Dubbed the “Eight Wonder of the World”, the Astrodome was home to the Houston Astros for over three decades and was the first dome stadium constructed. Prior to Major League Baseball awarding Houston an expansion franchise a dome stadium was already being planned by Judge Roy Hofheinz. He constructed a model of the dome stadium and presented it to National League owners in 1960 in an effort to lure a MLB team to Houston. On October 17, 1960 Houston was awarded a franchise and voters approved an $18 million bond for construction. Construction began on January 3, 1962 and the baseball franchise, the Houston Colts .45s began playing in April 1962 at Colt Stadium, adjacent to the new dome stadium that was under construction. The Colt .45s played three seasons at Colt Stadium before moving into their new home. Originally known as the Harris County Dome Stadium, it was renamed the Astrodome as the Colt .45s were renamed the Astros.
The first baseball game played at the Astrodome occurred on April 9, 1965, an exhibition game against the New York Yankees. Three days later on April 12, 1965 the Astros played their official first game at the Astrodome against the Philadelphia Phillies. The stadium featured six levels of multi-colored seats that circled from the left field foul pole to homeplate and around to the right field foul pole. The Astrodome was one of the first stadiums to have luxury suites with 53 and each of the 42,217 seats in the Astrodome were cushioned. Behind the pavilion seats in centerfield was a $2 million, 474 foot long scoreboard, homerun spectacular and display picture board. The Astrodome also had five different restaurants located throughout the stadium. Original dimensions at the Astrodome were 340 ft. (left and right), and 400 ft. (center). Not only was the Astrodome home to the Houston Astros, but to two football teams: the Houston Oilers (NFL) and the University of Houston. In order for football to be played at the Astrodome, two sets of 5,010 seats could be moved to form a football gridiron.
The actual dome was 18 stories above the playing field and consisted of “Lucite” skylights that were planned to allow the natural grass playing field to stay alive. However, these translucent panels presented a problem. During afternoon games outfielders were blinded by the sunlight. Thirty percent of the panels were coated with paint to reduce the problem but that caused another problem. The natural grass playing field died due to the lack of sunlight A new type of turf that became famous at stadiums throughout the country during the 1970s was developed. Named after the team, Astroturf was a green surface of nylon grass.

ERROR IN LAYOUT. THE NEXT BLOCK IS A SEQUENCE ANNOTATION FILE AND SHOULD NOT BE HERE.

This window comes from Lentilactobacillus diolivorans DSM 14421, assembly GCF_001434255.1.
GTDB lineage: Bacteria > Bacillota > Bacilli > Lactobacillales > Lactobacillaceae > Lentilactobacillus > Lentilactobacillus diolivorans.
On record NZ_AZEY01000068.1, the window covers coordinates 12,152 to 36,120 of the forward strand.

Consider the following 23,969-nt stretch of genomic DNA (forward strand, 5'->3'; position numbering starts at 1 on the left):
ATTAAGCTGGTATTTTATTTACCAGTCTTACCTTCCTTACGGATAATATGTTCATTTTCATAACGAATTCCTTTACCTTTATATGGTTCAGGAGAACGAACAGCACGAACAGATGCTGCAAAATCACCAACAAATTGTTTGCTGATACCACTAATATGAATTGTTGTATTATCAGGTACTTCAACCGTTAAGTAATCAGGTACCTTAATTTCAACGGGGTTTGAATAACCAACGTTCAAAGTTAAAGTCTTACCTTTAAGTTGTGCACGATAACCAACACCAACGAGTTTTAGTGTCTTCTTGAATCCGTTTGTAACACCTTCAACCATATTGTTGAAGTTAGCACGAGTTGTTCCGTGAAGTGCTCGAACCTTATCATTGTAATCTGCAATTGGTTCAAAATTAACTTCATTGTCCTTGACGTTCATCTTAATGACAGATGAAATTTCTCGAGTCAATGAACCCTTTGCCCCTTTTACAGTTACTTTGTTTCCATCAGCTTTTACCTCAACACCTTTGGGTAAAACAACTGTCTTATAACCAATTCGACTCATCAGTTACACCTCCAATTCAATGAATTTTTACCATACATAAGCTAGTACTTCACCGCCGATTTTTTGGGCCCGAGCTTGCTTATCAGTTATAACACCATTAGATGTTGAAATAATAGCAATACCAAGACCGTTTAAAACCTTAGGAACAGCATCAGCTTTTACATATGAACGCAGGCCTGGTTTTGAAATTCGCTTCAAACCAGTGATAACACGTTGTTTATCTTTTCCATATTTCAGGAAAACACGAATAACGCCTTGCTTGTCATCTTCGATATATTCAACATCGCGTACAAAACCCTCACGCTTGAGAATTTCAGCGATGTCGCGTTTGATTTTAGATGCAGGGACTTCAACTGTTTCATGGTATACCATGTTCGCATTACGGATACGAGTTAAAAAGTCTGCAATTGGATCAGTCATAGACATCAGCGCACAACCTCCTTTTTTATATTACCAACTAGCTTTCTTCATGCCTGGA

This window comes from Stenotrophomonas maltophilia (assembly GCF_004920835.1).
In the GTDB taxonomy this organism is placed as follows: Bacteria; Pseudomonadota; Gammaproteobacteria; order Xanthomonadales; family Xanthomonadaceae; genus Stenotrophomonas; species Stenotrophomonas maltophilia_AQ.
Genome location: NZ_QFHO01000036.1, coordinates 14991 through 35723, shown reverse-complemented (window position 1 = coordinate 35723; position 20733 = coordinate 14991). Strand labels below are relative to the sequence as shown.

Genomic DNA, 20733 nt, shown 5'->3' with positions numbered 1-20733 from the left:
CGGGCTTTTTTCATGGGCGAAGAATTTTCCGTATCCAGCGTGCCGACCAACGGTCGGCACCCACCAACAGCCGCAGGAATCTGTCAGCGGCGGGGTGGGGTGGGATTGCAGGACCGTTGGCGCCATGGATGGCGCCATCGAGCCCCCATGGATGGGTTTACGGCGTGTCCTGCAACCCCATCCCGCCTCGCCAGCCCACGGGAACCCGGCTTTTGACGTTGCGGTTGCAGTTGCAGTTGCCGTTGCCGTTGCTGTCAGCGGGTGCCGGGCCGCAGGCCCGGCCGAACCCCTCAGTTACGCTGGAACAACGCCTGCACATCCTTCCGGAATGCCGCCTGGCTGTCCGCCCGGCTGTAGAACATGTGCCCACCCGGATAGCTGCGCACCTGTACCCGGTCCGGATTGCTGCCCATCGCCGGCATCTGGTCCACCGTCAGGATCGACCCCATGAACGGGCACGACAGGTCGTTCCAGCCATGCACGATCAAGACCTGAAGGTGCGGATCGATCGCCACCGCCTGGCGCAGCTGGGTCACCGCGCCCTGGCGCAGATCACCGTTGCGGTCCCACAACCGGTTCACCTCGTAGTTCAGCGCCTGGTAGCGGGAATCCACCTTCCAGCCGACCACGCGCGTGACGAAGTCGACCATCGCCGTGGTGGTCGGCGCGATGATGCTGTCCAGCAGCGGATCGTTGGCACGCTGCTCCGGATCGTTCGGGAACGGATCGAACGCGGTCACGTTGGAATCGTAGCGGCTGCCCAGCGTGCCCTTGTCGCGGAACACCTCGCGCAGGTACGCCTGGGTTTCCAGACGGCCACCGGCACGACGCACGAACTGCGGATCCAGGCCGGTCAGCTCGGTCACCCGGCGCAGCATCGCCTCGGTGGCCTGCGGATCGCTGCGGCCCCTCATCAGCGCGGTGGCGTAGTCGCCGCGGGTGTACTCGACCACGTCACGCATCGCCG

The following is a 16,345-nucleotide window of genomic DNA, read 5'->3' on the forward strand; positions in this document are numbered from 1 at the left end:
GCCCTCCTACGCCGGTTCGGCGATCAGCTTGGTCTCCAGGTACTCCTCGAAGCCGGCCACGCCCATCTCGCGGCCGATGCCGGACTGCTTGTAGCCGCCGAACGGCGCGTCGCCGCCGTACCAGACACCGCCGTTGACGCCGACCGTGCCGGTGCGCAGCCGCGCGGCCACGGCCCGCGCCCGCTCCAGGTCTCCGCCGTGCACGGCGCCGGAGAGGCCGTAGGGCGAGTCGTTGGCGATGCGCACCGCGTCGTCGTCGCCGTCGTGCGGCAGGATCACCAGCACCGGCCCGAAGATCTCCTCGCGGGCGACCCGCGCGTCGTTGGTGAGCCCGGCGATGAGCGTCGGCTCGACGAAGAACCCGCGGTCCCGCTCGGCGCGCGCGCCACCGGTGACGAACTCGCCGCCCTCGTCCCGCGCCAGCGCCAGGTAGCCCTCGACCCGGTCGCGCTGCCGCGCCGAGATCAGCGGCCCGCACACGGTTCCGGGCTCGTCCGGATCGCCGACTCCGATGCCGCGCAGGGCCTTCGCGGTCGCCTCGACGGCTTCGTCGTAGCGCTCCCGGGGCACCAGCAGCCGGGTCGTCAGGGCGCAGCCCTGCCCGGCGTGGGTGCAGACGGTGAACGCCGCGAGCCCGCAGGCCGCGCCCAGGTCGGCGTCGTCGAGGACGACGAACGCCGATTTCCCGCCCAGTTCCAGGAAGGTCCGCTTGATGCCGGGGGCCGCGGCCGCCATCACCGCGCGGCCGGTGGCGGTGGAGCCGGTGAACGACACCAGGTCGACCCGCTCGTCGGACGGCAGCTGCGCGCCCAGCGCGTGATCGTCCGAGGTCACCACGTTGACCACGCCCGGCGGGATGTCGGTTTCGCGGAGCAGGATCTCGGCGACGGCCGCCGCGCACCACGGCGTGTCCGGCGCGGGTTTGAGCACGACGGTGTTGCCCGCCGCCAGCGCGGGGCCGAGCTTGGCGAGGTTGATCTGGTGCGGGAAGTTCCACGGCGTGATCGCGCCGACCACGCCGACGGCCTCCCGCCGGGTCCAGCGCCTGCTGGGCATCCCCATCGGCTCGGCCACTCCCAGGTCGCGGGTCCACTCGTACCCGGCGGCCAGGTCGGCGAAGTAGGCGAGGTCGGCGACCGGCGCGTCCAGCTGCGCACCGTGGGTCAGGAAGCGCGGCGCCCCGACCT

Over the next two decades the Astrodome changed little. In Fall 1989, due to demands from the Houston Oilers the capacity of the stadium increased to 54,816 as the grandstands were extended into the outfield, now circling the playing field. The original scoreboard was replaced by new video boards in the upper deck. Two manual scoreboards were added as part of the outfield walls in both left and right fields. By the mid 1990s, both the Astros and Oilers began to want new stadiums built. After failing to receive funding for a new stadium, the Oilers moved to Tennessee after the 1996 NFL season. However, funding was approved for a new Astros ballpark in downtown Houston. The Astros played three more season at the Astrodome, playing their final game on October 9, 1999. In 2000 they moved into Minute Maid Park. Today, the Astrodome remains virtually idle as it sits in the shadow of the Houston Texans (NFL) home, NRG Stadium. Since its closing after the 1999 season, there have been multiple proposal for the site and the building. As of 2016 no action has been taken and the Astrodome remains dormant and it not available for public use. Nearly all fixtures, including seats have been stripped from the stadium.